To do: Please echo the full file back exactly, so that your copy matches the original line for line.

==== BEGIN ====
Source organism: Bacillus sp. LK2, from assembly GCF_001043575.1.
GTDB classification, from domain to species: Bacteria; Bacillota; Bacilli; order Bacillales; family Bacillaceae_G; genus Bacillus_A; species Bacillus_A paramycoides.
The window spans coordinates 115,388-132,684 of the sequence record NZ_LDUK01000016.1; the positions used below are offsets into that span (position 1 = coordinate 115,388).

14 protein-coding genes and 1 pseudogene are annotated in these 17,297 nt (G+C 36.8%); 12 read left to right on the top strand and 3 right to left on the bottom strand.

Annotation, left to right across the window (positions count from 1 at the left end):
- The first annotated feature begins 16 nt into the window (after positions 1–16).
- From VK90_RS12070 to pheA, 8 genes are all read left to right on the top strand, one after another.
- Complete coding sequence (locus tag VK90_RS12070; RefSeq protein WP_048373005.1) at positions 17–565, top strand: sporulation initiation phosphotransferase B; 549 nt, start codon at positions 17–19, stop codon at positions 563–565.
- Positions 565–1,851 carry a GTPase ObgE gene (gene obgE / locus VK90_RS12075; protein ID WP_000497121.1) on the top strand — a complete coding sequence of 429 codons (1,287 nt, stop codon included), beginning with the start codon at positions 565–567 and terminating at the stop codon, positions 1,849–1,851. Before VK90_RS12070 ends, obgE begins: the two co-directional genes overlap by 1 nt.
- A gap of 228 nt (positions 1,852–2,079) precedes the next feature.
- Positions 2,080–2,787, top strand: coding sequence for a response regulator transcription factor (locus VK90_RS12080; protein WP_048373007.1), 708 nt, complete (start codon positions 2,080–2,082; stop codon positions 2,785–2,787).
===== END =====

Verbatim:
Source organism: Bacillus sp. LK2, from assembly GCF_001043575.1.
GTDB classification, from domain to species: Bacteria; Bacillota; Bacilli; order Bacillales; family Bacillaceae_G; genus Bacillus_A; species Bacillus_A paramycoides.
The window spans coordinates 115,388-132,684 of the sequence record NZ_LDUK01000016.1; the positions used below are offsets into that span (position 1 = coordinate 115,388).

14 protein-coding genes and 1 pseudogene are annotated in these 17,297 nt (G+C 36.8%); 12 read left to right on the top strand and 3 right to left on the bottom strand.

Annotation, left to right across the window (positions count from 1 at the left end):
- The first annotated feature begins 16 nt into the window (after positions 1–16).
- From VK90_RS12070 to pheA, 8 genes are all read left to right on the top strand, one after another.
- Complete coding sequence (locus tag VK90_RS12070; RefSeq protein WP_048373005.1) at positions 17–565, top strand: sporulation initiation phosphotransferase B; 549 nt, start codon at positions 17–19, stop codon at positions 563–565.
- Positions 565–1,851 carry a GTPase ObgE gene (gene obgE / locus VK90_RS12075; protein ID WP_000497121.1) on the top strand — a complete coding sequence of 429 codons (1,287 nt, stop codon included), beginning with the start codon at positions 565–567 and terminating at the stop codon, positions 1,849–1,851. Before VK90_RS12070 ends, obgE begins: the two co-directional genes overlap by 1 nt.
- A gap of 228 nt (positions 1,852–2,079) precedes the next feature.
- Positions 2,080–2,787, top strand: coding sequence for a response regulator transcription factor (locus VK90_RS12080; protein WP_048373007.1), 708 nt, complete (start codon positions 2,080–2,082; stop codon positions 2,785–2,787).